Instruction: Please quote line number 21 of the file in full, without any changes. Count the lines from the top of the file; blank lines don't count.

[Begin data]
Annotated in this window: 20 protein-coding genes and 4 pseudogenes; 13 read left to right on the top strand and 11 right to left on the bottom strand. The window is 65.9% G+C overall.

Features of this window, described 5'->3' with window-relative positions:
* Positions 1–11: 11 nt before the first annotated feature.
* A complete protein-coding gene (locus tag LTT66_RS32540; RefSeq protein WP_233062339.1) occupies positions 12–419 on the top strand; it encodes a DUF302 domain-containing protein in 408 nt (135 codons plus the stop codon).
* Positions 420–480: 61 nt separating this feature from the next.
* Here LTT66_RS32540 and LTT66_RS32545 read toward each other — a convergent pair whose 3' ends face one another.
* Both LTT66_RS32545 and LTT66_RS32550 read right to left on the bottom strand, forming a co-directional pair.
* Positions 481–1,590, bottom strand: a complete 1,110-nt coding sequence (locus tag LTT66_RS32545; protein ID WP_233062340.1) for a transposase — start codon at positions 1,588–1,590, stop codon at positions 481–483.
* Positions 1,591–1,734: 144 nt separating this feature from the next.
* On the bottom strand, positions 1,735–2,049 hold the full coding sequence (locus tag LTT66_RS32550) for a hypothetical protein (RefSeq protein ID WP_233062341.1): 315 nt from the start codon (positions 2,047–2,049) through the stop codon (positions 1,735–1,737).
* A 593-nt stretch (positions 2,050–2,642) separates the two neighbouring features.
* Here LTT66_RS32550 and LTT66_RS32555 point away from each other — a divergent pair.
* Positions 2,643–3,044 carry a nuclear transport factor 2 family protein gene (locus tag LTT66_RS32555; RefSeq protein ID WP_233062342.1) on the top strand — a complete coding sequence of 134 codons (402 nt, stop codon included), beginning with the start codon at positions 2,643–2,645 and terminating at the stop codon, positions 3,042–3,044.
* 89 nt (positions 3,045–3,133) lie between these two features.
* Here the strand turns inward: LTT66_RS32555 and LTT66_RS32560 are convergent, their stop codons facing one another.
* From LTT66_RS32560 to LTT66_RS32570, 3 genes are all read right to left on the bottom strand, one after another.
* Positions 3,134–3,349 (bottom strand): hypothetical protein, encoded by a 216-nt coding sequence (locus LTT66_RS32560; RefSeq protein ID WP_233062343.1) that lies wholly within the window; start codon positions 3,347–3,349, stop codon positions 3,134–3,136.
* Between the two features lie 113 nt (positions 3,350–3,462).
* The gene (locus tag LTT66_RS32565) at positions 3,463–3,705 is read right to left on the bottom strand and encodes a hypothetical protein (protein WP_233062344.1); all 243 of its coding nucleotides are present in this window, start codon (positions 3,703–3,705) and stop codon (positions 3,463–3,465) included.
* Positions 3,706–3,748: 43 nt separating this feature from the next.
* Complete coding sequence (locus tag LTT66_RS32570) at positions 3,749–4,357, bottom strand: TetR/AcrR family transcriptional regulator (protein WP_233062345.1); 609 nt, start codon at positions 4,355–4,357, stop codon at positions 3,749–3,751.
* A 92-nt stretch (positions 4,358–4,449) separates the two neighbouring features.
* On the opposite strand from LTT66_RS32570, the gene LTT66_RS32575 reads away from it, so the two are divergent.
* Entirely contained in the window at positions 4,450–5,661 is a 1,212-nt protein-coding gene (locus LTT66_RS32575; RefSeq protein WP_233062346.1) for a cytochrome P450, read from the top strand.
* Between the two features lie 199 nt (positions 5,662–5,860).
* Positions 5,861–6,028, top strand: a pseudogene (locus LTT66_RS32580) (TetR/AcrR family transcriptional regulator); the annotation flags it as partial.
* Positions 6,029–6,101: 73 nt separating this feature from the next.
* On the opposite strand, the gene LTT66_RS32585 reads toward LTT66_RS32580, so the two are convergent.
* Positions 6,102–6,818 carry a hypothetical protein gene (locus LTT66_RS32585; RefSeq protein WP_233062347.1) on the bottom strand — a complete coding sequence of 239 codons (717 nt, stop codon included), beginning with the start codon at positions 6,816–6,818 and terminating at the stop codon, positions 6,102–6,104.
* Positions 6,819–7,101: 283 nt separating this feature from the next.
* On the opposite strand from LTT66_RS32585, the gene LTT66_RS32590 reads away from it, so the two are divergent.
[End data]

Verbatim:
* Complete coding sequence (locus tag LTT66_RS32570) at positions 3,749–4,357, bottom strand: TetR/AcrR family transcriptional regulator (protein WP_233062345.1); 609 nt, start codon at positions 4,355–4,357, stop codon at positions 3,749–3,751.